Fill 1

44

Score

63

Region

Middle East

Persecution Type

Clan oppression

Religion

Islam

Persecution Level

Very High

Population

5,150,000

Christian

185,000

Government

Absolute Monarchy

Leader

Sultan Haitham bin Tariq Al Said

Profile of Persecution

Violence 0.9/16.7
Church Life 13.0/16.7
National Life 12.5/16.7
Community Life 10.3/16.7
Family Life 13.5/16.7
Private Life 13.2/16.7

What does persecution look like in Oman? What is life like for Christians?

In Oman, all Omani citizens are assumed to be Muslim. Islam is the state religion, and legislation is mostly based on Islamic law. Although civil courts were established more than 20 years ago, the legal system still assumes all citizens are Muslims and makes legal rulings under that assumption.

The level of persecution for Christians in Oman depends on if they are migrant workers or if they are Omani. Local converts from Islam are under the most pressure—their families, neighbors and broader society all press them to return to their national and tribal faith. Converts can be expelled from their families and lose their jobs. Their children can be taken from them, and families could strip away their inheritance rights.

Christians who have converted from Islam but who are non-Omani migrant workers face different levels of pressure based on the level of pressure in their home countries. Normally, they live in expatriate communities of people from their native land, so the local community makes a dramatic difference in the persecution that followers of Jesus face.

The government largely tolerates foreign Christian communities, but even so, greatly restricts and monitors their public gatherings. All Christian meetings are monitored for political statements and attendance by Omani citizens. Additionally, all religious organizations must be registered with authorities.

Meet “Daniel” from the Arabian Peninsula

“Many believers [on the Arabian Peninsula] live in secret, and their families don’t know about their change of heart. If they share their faith, it’s not unusual for there to be family tension. Sometimes, new believers are accepted and find a new role within the family. But whenever new tensions surface, such as COVID-19, those trials challenge the fragile balance. This might result in accusations against new believers for bringing stress on the family. Believers might be mocked for not acting as Jesus commands; or the family will find other ways to try and shame the believers.”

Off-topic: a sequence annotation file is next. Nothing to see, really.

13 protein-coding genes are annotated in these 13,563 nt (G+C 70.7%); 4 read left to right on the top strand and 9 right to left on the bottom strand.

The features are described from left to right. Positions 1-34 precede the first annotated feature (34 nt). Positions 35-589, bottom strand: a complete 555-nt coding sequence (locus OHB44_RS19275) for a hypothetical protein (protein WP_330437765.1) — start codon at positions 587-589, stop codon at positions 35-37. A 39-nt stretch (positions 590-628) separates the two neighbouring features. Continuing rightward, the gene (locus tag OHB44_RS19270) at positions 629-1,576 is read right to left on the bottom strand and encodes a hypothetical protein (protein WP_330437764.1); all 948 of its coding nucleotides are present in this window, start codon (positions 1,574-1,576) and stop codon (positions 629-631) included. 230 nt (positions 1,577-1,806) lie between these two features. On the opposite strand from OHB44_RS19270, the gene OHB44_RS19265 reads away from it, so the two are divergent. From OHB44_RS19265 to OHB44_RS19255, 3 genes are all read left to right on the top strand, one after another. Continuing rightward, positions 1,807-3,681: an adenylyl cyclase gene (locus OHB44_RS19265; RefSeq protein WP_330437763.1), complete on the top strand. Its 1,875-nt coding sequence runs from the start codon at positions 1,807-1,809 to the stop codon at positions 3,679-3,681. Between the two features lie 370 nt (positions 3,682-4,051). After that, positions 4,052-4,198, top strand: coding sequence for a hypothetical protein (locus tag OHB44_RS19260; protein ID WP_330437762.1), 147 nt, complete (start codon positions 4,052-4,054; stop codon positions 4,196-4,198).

What has changed in Oman?

Oman has fallen two spots on this year’s World Watch List, but persecution has actually risen in the small country in the Arabian Peninsula. Pressure in daily life for followers of Jesus—especially those who have converted from Islam—continues to be very high across the board. Oppression, discrimination and coercion are common, and even non-converts face daily discrimination and monitoring from the government and Omani society.

Who is most vulnerable to persecution?

Omani converts are easily the most persecuted in Oman. They come under significant pressure in their private, family and community lives. This pressure slightly increases outside cities and in rural areas.

What does Open Doors do to help Christians in Oman?

Open Doors raises prayer support for Christians and churches in Oman.

Population statistic: Johnson T M and Zurlo G A, eds., World Christian Database (Leiden/Boston: Brill, accessed February 2020).

Pray for Oman

  • In the Arabian Peninsula, fear is a barrier to the growth of Christ’s Church. There is a fear that if you doubt Islam, it will prevent you from entering heaven, as fear is seen as a form of unbelief in Islamic society. Then, there is the fear of what will happen if you start following Christ, the fear of trusting brothers and sisters, and the fear that one of your new fellow Christians will betray you. Please pray this bondage of fear will be broken.
  • Many believers who convert from Islam live in secret and isolation from other followers of Jesus. Believers grow to maturity best when surrounded by a community of Christians. Ask God to bring these isolated secret believers into fellowship with other believers. Pray for whole families to come to the saving grace of the Lord Jesus Christ.
  • As the church of the Arabian Peninsula grows, many believers from a Muslim background seek to marry. These Christians desire to raise up families who love and honor God through Jesus. Pray for God to connect believers to one another for the purpose of marriage. Pray these Christians could shed the lies they grew up with regarding family, and renew their minds with God’s truth concerning marriage and family. Pray for God to raise up families who glorify His name.

Stories from Oman

January 18, 2021

13 Christians murdered for following Jesus—every day

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May 19, 2020

Don’t waste COVID-19: Lessons from believers in the Arabian Peninsula

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March 6, 2020

A ‘living death’: How Christian women experience persecution

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